Two industry associations have jointly released a Product Category Rule (PCR) for processed glass, and they are now determining whether to move forward with the development of an industry-wide Environmental Product Declaration (EPD).
The Insulating Glass Manufacturers Alliance (IGMA) and the Glass Association of North America (GANA) announced they approved and published the new PCR, which establishes a rule for doing life cycle assessments (LCA) for the development of an EPD. The group previously published PCRs for flat glass and windows.
“From a glass perspective, we now have everything we need up through the supply chain,” says SageGlass’ Dr. Helen Sanders, who led the joint task group.
The task group worked with Underwriters Laboratories (UL) to create the PCR. It is based on revisions made to the Institute of Construction and Environment (Institut Bauen und Umwelt e.V., or IBU) standard Part B PCR structure for Glass Wall and Ceiling Coverings, 2014. With the revisions, the document references the North American market and is consistent with the flat glass and window PCRs. According to the document, it is valid for five years ending in November 2020.
“We will be able to provide EPDs for processed glass to our architectural customers to meet the increasing requirement to use products from manufacturers who have provided full material transparency documentation,” says Sanders. “With LEEDv4 coming into full effect this October, the requests from architects designing to this standard to provide EPDs for products will continue to increase. Now we have the baseline rules in place by which we can do lifecycle assessments of our manufacturing process to provide these EPDs.”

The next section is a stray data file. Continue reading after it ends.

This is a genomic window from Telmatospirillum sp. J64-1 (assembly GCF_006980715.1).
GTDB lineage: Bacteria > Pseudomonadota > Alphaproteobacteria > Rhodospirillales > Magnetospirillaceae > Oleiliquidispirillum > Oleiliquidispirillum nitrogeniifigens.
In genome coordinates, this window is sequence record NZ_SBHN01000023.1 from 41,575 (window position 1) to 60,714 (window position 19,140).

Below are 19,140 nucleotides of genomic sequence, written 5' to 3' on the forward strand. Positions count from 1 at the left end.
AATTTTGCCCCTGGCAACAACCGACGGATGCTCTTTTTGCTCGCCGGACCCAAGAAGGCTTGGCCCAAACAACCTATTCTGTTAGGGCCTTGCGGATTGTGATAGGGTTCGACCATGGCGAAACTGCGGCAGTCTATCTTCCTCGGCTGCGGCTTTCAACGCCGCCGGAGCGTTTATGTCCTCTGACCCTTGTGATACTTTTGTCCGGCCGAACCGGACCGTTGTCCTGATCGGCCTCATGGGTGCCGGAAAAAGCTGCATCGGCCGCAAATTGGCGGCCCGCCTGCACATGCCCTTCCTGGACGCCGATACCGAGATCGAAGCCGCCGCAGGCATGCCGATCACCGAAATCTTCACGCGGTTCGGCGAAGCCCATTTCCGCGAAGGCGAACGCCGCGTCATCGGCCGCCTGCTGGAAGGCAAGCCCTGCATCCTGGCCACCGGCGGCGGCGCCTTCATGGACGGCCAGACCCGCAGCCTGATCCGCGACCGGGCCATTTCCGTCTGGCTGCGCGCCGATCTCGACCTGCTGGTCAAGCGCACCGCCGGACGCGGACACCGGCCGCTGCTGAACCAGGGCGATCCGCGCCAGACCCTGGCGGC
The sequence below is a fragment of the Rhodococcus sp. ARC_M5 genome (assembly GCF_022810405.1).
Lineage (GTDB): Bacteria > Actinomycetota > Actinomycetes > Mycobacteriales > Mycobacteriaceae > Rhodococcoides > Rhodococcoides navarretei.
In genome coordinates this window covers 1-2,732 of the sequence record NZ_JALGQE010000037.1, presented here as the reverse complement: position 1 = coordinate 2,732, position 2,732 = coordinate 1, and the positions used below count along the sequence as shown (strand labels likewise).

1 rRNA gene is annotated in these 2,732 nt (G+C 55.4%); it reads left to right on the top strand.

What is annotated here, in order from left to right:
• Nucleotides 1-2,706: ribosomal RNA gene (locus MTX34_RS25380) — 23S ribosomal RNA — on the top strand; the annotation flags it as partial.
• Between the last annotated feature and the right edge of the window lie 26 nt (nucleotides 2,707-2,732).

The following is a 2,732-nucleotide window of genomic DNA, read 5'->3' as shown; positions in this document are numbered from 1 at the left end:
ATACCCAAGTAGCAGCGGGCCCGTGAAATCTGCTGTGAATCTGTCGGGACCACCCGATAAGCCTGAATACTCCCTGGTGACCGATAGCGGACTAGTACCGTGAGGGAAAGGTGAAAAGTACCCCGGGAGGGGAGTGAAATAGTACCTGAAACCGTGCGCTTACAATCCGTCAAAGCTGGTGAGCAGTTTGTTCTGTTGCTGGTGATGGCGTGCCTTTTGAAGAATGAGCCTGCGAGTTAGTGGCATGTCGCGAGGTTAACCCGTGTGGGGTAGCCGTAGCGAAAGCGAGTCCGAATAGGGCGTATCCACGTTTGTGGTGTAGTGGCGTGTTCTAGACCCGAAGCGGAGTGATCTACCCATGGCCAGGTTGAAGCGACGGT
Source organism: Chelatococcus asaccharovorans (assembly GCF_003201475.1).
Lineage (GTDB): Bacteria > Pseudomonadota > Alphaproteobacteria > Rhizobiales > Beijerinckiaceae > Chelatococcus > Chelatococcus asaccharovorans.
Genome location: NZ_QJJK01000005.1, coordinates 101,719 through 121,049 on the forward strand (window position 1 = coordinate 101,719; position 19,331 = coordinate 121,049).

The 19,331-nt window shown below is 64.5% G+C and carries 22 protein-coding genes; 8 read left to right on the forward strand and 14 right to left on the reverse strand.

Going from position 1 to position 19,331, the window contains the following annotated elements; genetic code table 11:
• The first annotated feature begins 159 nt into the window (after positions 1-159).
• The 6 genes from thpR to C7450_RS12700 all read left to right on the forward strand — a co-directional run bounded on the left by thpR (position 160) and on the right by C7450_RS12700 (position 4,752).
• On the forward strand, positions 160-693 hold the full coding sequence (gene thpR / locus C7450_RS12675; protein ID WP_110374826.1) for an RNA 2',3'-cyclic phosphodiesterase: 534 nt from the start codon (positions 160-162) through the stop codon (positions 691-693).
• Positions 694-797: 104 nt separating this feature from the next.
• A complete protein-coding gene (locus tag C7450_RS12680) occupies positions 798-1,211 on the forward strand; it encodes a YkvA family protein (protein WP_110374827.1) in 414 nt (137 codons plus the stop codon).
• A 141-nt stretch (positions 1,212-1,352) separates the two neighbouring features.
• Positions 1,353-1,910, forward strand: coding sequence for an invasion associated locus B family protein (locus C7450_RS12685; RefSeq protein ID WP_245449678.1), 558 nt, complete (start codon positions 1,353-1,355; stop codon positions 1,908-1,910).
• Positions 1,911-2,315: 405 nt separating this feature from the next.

Processes covered in the new PCR include coated, laminated, heat-treated, decorative and insulating glass.
“The scope of this PCR covers processed and coated glass used in building applications, such as doors, walls, partitions, elevators, surfaces, and in building envelope contexts,” the document reads. “While not specifically excluded, not all potential glass finishing processes are included in this PCR.”
It continues, “The system boundaries of EPDs created using this PCR are cradle-to-gate. Installation, use phase, and end of life modules … may not be reported in EPDs created using this PCR and are explicitly excluded. This PCR uses a declared unit on the basis of a cradle-to-gate system boundary instead of a functional unit. Processed glass may be installed and utilized in a variety of applications which are beyond the scope of consideration in this PCR.”
Urmilla Sowell, GANA’s technical director, says GANA membership will discuss the possibility of moving forward with IGMA to create an industry-wide EPD at its fall conference in Kansas City this week. The groups will also focus on the idea of a generic EPD at IGMA’s winter conference in January and at GANA’s annual conference in March.
The PCR for processed glass is available for download on the Underwriter’s Laboratory (UL) website.